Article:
International economic order depends on credible rules that discipline and limit government power while allowing the freedom to engage in mutually beneficial trades. In creating a harmonious global order, therefore, governments must first get their own houses in order.
In doing so, the first principle should be “Do no harm.” This means policymakers should take account of the long‐run consequences of their actions, rather than wedding themselves to the short run. They should also recognize that there is no perfect system. Every policy choice has costs and benefits; trade‐offs are a fact of life. A principled approach to policy, however, will have positive spillovers as other countries follow suit.
When thinking about international balances and monetary stability, it is essential to recognize the fundamental problem of determining the proper balance between state and market — that is, between the use of force and freedom. If the force of law/government is limited to the protection of persons and property, markets, i.e., voluntary exchange, can operate to create social and economic harmony.
The free trade movement of the 19th century and the classical gold standard are two notable examples of harmonious international order, but so are the rise of globalization since the 1970s and the emergence of China as the world’s largest trading nation. By liberalizing the foreign trade sector and moving to market pricing and away from central planning, China has greatly increased its standard of living while benefiting its trading partners. However, progress has been uneven, and China still has a long way to go before it is ranked as highly as Hong Kong in terms of economic and personal freedom.
Commitment to rules is not easy. In practice, governments prefer discretion over rules and don’t like to make hard choices, so they tend to favor managed exchange rates, activist central banks and capital controls.
In this mixed system, there is uncertainty about future policy and a lack of the discipline that would exist with known rules and a long‐run commitment to a principled approach. Today’s system of managed (pegged) exchange rates should not be confused with a true rules‐based system under which monetary policy would be passive.
Temporarily pegging one’s currency at an artificially low rate to stimulate exports is also not to be recommended. As other countries retaliate by devaluing their currencies, overall trade is adversely impacted — and rising mercantilism breeds ugly trade nationalism. Protectionism and capital controls also impede the international price system and erode confidence in the rule of law. Moreover, they create monetary uncertainty as central banks redirect policy toward maintaining politically determined exchange rates rather than adhering to a long‐term rule.
The alternative of adopting a freely floating rate system to adjust to external imbalances while using a monetary rule to discipline an activist central bank is not appealing to most policymakers. Such a system would limit their discretion and diminish their importance.
The choice of policy rules will depend on many factors, but in making choices policymakers should remember the logic of the international price system and that a harmonious international system depends on harmony at home. If the United States, in particular, practices what it preaches — market liberalism — others are more apt to follow.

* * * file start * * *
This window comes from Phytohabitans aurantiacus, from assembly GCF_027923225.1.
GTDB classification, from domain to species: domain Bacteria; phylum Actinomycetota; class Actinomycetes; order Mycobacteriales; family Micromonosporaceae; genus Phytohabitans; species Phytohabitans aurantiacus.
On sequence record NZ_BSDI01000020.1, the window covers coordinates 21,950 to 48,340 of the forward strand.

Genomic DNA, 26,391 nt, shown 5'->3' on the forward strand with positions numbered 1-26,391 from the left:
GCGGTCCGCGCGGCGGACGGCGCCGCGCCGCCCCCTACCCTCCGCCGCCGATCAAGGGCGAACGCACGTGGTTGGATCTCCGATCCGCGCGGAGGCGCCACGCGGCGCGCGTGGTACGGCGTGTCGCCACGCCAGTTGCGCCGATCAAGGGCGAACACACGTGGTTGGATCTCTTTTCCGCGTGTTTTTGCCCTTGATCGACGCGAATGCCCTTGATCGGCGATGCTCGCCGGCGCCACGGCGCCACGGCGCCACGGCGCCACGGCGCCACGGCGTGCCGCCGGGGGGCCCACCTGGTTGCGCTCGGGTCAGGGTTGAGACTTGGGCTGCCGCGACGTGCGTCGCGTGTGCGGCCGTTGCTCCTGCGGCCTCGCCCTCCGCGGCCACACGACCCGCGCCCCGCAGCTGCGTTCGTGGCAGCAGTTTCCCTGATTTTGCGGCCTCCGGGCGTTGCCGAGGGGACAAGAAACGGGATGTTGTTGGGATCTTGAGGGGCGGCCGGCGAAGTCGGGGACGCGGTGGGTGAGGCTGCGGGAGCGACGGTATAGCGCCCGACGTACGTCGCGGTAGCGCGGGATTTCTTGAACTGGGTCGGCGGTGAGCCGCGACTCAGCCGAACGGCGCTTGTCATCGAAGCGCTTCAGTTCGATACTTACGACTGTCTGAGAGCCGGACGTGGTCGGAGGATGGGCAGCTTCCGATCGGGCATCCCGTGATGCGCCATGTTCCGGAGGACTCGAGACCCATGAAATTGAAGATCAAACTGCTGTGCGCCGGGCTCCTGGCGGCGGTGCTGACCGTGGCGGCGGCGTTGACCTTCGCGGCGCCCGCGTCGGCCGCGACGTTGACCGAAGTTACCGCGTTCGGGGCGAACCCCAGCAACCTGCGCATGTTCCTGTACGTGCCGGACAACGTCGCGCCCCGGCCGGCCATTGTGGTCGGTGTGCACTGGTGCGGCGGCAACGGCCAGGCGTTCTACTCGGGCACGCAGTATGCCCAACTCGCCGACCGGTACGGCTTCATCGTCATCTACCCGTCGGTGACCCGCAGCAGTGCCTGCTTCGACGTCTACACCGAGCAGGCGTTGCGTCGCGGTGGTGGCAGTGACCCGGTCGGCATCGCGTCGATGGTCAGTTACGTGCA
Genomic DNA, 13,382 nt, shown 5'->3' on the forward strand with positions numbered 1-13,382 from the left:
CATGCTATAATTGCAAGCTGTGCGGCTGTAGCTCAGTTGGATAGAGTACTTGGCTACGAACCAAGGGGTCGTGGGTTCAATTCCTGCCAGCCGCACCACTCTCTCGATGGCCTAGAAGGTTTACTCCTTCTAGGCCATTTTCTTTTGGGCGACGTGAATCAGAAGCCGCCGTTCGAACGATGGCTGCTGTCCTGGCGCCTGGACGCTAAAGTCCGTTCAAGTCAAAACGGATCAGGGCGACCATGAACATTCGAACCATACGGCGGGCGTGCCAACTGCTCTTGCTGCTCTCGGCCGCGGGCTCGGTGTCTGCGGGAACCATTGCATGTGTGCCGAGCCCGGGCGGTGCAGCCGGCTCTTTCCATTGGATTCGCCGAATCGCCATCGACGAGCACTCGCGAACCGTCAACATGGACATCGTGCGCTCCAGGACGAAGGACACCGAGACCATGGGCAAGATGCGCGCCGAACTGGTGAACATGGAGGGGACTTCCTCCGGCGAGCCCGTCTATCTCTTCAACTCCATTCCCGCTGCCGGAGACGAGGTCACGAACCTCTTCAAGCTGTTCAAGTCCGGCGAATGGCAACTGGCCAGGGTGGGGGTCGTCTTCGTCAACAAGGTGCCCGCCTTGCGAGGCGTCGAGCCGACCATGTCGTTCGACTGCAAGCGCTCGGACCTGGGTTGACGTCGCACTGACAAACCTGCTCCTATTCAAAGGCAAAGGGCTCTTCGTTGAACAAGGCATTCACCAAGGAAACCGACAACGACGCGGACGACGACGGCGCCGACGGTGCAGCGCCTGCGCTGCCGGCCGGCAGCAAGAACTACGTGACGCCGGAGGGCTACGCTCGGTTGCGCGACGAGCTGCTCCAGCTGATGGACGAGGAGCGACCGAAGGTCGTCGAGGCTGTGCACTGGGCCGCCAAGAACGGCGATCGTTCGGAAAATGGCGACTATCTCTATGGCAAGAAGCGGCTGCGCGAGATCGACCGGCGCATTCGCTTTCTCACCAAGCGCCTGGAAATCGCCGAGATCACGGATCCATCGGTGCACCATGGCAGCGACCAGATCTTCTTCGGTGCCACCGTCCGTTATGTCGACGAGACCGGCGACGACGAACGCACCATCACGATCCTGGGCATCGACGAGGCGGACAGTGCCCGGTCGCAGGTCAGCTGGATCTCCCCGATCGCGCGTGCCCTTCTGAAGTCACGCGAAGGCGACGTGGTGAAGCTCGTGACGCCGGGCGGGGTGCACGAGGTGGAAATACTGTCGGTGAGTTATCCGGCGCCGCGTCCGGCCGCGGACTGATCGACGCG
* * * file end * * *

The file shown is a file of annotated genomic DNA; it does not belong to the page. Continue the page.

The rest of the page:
The monetary activism that has characterized major central banks since the 2008 financial crisis is not a panacea for real economic growth. Today’s problems do not stem from a lack of money. Unless countries get the rules right, growth will remain sluggish. Devaluations and quantitative easing are not the answer.
Getting the rules right secures property rights, promotes economic freedom, and reduces government intervention. Lowering the costs of doing business and increasing the flexibility of prices (including factor prices) would expand the size and scope of markets. In contrast, increasing taxes and regulations on entrepreneurial activity, and attempting to manage trade, merely guarantees stagnation.
The European Central Bank’s decision to engage in large‐scale asset purchases, along the lines used by the Federal Reserve, the Bank of England and the Bank of Japan, may excite financial markets in the short run but will ultimately end in tears. Likewise, currency manipulation cannot guarantee prosperity, but leads to currency wars and a potential race to the bottom.
Central banks that undervalue their currencies jeopardize longer‐run financial stability and growth. Meanwhile, as market forces change, significant pressures can build for revaluation. History is replete with such cases — the latest being Switzerland. It does not make sense for an economically free country like Switzerland to try to undervalue its currency to stimulate exports, and in so doing risk inflation or a revaluation that imposes losses on the Swiss National Bank’s euro assets — and ultimately on taxpayers. The Swiss error was not to de‐peg but to peg in the first place.
The challenge facing policymakers is to adopt a principled, rules‐based approach to creating a harmonious global order. That means supporting private property rights, free markets and credible, long‐term monetary rules.